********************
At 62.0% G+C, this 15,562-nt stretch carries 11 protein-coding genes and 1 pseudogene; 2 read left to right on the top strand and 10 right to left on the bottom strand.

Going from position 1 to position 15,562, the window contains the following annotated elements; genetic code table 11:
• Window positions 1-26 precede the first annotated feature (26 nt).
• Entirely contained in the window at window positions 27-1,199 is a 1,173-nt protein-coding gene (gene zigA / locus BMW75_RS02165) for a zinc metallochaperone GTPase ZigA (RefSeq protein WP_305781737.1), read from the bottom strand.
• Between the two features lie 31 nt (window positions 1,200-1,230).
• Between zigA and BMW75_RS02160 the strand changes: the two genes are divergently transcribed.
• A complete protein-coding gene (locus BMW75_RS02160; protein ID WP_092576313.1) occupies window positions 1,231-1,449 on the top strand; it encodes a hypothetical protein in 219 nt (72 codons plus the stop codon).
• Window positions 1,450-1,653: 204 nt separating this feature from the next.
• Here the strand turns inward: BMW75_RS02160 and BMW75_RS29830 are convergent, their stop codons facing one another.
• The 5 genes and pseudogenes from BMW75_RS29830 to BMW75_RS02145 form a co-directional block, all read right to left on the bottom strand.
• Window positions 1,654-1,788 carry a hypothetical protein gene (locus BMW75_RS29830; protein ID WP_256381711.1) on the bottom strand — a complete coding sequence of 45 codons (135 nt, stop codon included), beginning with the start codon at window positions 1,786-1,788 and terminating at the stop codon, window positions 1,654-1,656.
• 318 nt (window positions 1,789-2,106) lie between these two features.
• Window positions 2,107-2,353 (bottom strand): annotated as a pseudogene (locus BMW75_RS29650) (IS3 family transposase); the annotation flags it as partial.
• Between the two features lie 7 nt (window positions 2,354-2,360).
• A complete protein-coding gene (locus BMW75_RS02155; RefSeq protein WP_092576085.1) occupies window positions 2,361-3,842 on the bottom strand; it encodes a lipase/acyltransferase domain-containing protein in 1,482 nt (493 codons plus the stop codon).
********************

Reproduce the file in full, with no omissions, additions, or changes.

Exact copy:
At 62.0% G+C, this 15,562-nt stretch carries 11 protein-coding genes and 1 pseudogene; 2 read left to right on the top strand and 10 right to left on the bottom strand.

Going from position 1 to position 15,562, the window contains the following annotated elements; genetic code table 11:
• Window positions 1-26 precede the first annotated feature (26 nt).
• Entirely contained in the window at window positions 27-1,199 is a 1,173-nt protein-coding gene (gene zigA / locus BMW75_RS02165) for a zinc metallochaperone GTPase ZigA (RefSeq protein WP_305781737.1), read from the bottom strand.
• Between the two features lie 31 nt (window positions 1,200-1,230).
• Between zigA and BMW75_RS02160 the strand changes: the two genes are divergently transcribed.
• A complete protein-coding gene (locus BMW75_RS02160; protein ID WP_092576313.1) occupies window positions 1,231-1,449 on the top strand; it encodes a hypothetical protein in 219 nt (72 codons plus the stop codon).
• Window positions 1,450-1,653: 204 nt separating this feature from the next.
• Here the strand turns inward: BMW75_RS02160 and BMW75_RS29830 are convergent, their stop codons facing one another.
• The 5 genes and pseudogenes from BMW75_RS29830 to BMW75_RS02145 form a co-directional block, all read right to left on the bottom strand.
• Window positions 1,654-1,788 carry a hypothetical protein gene (locus BMW75_RS29830; protein ID WP_256381711.1) on the bottom strand — a complete coding sequence of 45 codons (135 nt, stop codon included), beginning with the start codon at window positions 1,786-1,788 and terminating at the stop codon, window positions 1,654-1,656.
• 318 nt (window positions 1,789-2,106) lie between these two features.
• Window positions 2,107-2,353 (bottom strand): annotated as a pseudogene (locus BMW75_RS29650) (IS3 family transposase); the annotation flags it as partial.
• Between the two features lie 7 nt (window positions 2,354-2,360).
• A complete protein-coding gene (locus BMW75_RS02155; RefSeq protein WP_092576085.1) occupies window positions 2,361-3,842 on the bottom strand; it encodes a lipase/acyltransferase domain-containing protein in 1,482 nt (493 codons plus the stop codon).